Tender industry trends – a look at three trends in tendering

Posted by Oliver Hogue on 14/10/2017
Tender industry trends – what’s new?

Just as in any industry, the world of tendering is constantly evolving as new trends and innovations arrive. Three trends currently capturing attention are output-focused procurement, a growing awareness of false economy, and sustainable practice.

These are sometimes written into the tender itself, and non-negotiable, or they can be suggested through the use of terms like “best practice must apply” and “communities must be at the forefront of all government activity”.

Here’s a look at these trends, and tips to make sure you are creating a competitive bid.

Output-focused procurement

Deirdre Diamante, director of government procurement advisory service Mia, raised the question of output-focused procurement early in 2017.

Diamante suggested that by ignoring non-compliant bids, governments were missing out on innovation.

“When a procurement starts focusing on outputs, it can begin to accept ‘non-compliant’ bids, and this is what drives real innovation and value for money,” she said.

A non-compliant bid under this definition still complies with government procurement requirements. What it doesn’t do is comply with a predetermined solution specified by government in the bid. Rather than focusing on the solution, the focus is on the outcome – achieving the goal in a way that might make it more suitable, scalable, even cheaper.

“Every single procurement should have benefits and outcomes identified, with every procurement decision made on achieving those – not on achieving process milestones,” Diamante says.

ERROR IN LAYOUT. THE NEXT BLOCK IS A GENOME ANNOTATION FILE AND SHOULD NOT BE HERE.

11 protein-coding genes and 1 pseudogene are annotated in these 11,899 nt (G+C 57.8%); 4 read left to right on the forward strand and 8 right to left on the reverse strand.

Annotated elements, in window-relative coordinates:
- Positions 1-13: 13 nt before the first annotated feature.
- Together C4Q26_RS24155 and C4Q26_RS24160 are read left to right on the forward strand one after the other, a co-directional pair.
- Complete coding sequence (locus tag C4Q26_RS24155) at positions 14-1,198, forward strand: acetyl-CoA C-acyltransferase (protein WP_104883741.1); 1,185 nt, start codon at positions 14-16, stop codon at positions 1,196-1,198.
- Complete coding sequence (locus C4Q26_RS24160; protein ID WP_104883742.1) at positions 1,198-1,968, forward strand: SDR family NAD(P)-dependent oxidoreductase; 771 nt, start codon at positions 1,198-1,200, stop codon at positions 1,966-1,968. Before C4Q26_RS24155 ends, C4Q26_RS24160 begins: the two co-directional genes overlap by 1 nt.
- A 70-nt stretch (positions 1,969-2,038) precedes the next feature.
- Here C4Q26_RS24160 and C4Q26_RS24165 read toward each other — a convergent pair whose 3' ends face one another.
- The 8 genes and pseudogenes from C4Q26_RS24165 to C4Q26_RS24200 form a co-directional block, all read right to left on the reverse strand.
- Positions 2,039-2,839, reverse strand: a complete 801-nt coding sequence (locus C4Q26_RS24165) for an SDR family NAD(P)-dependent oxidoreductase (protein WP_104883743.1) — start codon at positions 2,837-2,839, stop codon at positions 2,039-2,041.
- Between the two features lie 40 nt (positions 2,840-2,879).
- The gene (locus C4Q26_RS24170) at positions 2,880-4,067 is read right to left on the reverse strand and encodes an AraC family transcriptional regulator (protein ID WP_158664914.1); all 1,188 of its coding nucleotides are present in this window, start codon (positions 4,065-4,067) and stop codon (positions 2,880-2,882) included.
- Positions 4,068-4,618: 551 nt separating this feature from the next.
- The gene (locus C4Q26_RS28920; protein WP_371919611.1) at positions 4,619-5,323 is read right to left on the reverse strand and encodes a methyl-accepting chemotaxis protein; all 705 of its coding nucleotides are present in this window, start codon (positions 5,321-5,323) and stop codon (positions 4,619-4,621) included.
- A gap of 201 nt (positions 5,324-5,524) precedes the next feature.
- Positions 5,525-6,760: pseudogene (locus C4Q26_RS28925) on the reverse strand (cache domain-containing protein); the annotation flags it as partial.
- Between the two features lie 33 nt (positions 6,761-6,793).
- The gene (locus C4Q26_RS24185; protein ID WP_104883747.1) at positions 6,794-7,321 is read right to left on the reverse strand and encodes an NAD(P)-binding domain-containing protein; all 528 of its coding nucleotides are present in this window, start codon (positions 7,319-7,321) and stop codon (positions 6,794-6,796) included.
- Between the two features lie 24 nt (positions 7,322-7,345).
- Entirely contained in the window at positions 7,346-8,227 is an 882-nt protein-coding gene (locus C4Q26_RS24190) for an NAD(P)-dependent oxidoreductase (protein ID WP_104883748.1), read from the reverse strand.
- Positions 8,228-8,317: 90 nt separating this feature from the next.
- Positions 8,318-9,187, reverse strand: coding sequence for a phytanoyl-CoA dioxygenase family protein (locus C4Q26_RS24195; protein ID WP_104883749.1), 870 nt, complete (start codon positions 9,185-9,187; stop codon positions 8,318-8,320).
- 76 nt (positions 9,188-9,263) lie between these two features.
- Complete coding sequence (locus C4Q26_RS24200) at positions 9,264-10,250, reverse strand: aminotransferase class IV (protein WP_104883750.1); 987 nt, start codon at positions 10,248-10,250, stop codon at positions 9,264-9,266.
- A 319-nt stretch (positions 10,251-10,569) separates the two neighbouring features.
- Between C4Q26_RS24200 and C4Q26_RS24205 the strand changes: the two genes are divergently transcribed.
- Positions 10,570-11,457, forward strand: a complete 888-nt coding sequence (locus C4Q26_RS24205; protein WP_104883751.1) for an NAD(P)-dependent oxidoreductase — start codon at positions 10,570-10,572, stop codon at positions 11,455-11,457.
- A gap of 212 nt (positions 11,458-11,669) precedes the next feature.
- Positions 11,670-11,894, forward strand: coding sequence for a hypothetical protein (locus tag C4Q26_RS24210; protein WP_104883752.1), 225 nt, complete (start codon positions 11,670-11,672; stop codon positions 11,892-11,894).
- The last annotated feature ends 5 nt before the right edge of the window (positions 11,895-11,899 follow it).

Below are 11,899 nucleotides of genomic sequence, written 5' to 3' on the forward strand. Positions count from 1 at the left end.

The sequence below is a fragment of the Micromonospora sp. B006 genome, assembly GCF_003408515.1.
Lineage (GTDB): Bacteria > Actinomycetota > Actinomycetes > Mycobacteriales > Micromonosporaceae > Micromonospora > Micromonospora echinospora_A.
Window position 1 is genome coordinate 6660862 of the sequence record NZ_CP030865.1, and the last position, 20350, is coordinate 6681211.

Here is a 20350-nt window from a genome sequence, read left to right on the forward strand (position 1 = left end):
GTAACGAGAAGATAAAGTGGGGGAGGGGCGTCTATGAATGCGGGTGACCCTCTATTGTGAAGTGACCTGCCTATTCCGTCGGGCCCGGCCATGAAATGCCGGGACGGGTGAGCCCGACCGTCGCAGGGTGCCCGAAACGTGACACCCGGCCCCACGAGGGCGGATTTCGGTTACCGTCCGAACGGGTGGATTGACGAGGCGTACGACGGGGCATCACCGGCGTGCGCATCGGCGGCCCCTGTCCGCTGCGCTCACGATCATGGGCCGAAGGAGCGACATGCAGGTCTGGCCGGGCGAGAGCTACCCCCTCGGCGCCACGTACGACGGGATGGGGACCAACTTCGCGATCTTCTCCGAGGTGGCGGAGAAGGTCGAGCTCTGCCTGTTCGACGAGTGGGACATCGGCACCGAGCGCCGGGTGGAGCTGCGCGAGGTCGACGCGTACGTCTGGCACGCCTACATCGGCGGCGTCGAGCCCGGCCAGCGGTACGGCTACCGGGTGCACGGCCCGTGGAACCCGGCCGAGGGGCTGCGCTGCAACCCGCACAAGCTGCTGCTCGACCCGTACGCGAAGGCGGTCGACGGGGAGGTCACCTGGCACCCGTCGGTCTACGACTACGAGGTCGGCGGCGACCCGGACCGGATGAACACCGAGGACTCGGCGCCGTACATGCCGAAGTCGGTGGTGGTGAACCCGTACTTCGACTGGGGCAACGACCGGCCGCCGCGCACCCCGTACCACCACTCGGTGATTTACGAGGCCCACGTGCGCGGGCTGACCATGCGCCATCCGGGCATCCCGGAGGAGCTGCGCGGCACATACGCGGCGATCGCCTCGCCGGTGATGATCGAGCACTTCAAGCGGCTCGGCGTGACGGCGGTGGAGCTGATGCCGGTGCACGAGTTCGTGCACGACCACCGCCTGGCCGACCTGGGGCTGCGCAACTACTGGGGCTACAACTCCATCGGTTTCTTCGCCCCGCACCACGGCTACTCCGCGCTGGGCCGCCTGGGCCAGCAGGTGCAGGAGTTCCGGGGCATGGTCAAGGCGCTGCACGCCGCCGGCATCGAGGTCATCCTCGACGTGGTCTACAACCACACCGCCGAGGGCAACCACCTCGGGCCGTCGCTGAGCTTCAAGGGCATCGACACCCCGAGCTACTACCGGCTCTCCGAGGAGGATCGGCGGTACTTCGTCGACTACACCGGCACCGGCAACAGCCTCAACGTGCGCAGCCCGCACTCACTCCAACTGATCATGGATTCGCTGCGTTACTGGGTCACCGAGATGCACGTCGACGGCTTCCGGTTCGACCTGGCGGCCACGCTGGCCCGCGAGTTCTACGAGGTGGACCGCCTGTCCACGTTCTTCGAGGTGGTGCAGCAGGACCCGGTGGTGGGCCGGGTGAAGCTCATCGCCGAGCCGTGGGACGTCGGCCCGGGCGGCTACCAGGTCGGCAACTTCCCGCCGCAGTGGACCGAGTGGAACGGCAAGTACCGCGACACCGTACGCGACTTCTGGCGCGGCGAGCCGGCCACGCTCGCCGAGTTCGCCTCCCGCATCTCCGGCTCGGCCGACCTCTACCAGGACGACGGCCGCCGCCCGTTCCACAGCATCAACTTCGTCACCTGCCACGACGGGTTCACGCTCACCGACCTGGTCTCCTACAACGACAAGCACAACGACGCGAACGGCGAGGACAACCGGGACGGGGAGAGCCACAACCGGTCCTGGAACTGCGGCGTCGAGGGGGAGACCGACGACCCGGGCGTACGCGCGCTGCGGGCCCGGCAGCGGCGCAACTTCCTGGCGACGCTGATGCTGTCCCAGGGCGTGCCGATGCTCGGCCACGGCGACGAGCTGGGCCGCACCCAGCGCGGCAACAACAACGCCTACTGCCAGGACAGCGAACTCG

False economy, price wars and the race to the bottom

Another tendering trend is the realisation that cheaper and faster isn’t necessarily better. A survey of suppliers presented at the NZTA/NZIHT 2016 conference by procurement advisor Caroline Boot found “insufficient time” was their biggest concern. But tenders that were too focused on price was also a big concern.

“Suppliers say they don’t want to engage in a price war, especially when work is plentiful,” Boot said. “Lowest price conforming is seen to be a race to the bottom.”

There’s a growing awareness that governments are making false economies by choosing lowest bidders. UK procurement specialists NexTenders claim that for a complex project, choosing a lower tender than average is more likely to result in:

  • Delays as the tenderer struggles to acquire the materials and subcontractors for the project.
  • Lower quality subcontractors.
  • Inferior materials and the resultant poor products.
  • Over-running.
  • Additional costs from over-running and delays, or from fixing problems.
  • Failure to cover a contractor’s costs leading to claims and disputes.
  • Possible damage to a company’s finances and reputation.

Sustainable practice

Governments are becoming more aware that the public wants an eye kept on sustainable practices during the construction of public assets. This can include the use of water, how waste is disposed of and onsite energy use.

The Australian Government guide points out that the disposal of waste to landfill is associated with adverse environmental impacts. Typically, the decomposition of organic material, such as food, in landfills produces methane gas – a greenhouse gas 23 times more potent than carbon dioxide. Service providers commonly dispose of food organics, copy paper and office consumables such as toner cartridges – much of which can be recycled.

Another suggestion is that “tenderers install power-saving features on appliances where possible”. For example, an appliance could be programmed to enter ‘suspend’ mode within 15 minutes of becoming inactive.

To keep track of all these requirements, both mandatory and implied, takes a degree of skill that professional bid writers can bring to your tender application. 



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